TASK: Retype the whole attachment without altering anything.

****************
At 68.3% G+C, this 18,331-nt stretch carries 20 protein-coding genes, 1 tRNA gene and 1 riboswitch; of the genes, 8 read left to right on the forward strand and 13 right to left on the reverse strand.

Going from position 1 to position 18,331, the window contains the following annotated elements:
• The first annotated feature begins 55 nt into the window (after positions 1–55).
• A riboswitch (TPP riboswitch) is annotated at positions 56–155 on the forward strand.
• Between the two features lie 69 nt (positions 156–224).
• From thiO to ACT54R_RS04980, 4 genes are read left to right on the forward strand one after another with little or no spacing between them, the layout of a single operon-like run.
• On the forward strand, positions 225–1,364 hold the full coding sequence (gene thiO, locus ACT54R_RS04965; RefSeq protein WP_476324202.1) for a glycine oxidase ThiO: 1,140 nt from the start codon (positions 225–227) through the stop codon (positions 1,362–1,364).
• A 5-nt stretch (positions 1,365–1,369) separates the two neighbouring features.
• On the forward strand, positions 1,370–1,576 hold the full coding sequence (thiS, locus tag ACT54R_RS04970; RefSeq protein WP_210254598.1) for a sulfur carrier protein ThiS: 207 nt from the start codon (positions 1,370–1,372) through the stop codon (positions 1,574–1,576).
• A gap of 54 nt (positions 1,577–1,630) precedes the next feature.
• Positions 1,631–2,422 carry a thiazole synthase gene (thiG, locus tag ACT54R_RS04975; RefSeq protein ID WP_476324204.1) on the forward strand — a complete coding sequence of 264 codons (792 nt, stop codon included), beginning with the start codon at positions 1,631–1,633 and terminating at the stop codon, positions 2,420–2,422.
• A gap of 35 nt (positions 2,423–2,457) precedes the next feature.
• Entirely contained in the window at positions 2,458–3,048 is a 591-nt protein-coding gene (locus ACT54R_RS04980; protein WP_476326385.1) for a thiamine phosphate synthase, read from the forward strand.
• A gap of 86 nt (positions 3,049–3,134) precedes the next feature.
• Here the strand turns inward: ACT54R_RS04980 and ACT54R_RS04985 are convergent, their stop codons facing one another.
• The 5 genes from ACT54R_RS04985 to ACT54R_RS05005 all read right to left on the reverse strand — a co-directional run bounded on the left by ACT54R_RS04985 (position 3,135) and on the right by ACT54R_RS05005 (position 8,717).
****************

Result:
At 68.3% G+C, this 18,331-nt stretch carries 20 protein-coding genes, 1 tRNA gene and 1 riboswitch; of the genes, 8 read left to right on the forward strand and 13 right to left on the reverse strand.

Going from position 1 to position 18,331, the window contains the following annotated elements:
• The first annotated feature begins 55 nt into the window (after positions 1–55).
• A riboswitch (TPP riboswitch) is annotated at positions 56–155 on the forward strand.
• Between the two features lie 69 nt (positions 156–224).
• From thiO to ACT54R_RS04980, 4 genes are read left to right on the forward strand one after another with little or no spacing between them, the layout of a single operon-like run.
• On the forward strand, positions 225–1,364 hold the full coding sequence (gene thiO, locus ACT54R_RS04965; RefSeq protein WP_476324202.1) for a glycine oxidase ThiO: 1,140 nt from the start codon (positions 225–227) through the stop codon (positions 1,362–1,364).
• A 5-nt stretch (positions 1,365–1,369) separates the two neighbouring features.
• On the forward strand, positions 1,370–1,576 hold the full coding sequence (thiS, locus tag ACT54R_RS04970; RefSeq protein WP_210254598.1) for a sulfur carrier protein ThiS: 207 nt from the start codon (positions 1,370–1,372) through the stop codon (positions 1,574–1,576).
• A gap of 54 nt (positions 1,577–1,630) precedes the next feature.
• Positions 1,631–2,422 carry a thiazole synthase gene (thiG, locus tag ACT54R_RS04975; RefSeq protein ID WP_476324204.1) on the forward strand — a complete coding sequence of 264 codons (792 nt, stop codon included), beginning with the start codon at positions 1,631–1,633 and terminating at the stop codon, positions 2,420–2,422.
• A gap of 35 nt (positions 2,423–2,457) precedes the next feature.
• Entirely contained in the window at positions 2,458–3,048 is a 591-nt protein-coding gene (locus ACT54R_RS04980; protein WP_476326385.1) for a thiamine phosphate synthase, read from the forward strand.
• A gap of 86 nt (positions 3,049–3,134) precedes the next feature.
• Here the strand turns inward: ACT54R_RS04980 and ACT54R_RS04985 are convergent, their stop codons facing one another.
• The 5 genes from ACT54R_RS04985 to ACT54R_RS05005 all read right to left on the reverse strand — a co-directional run bounded on the left by ACT54R_RS04985 (position 3,135) and on the right by ACT54R_RS05005 (position 8,717).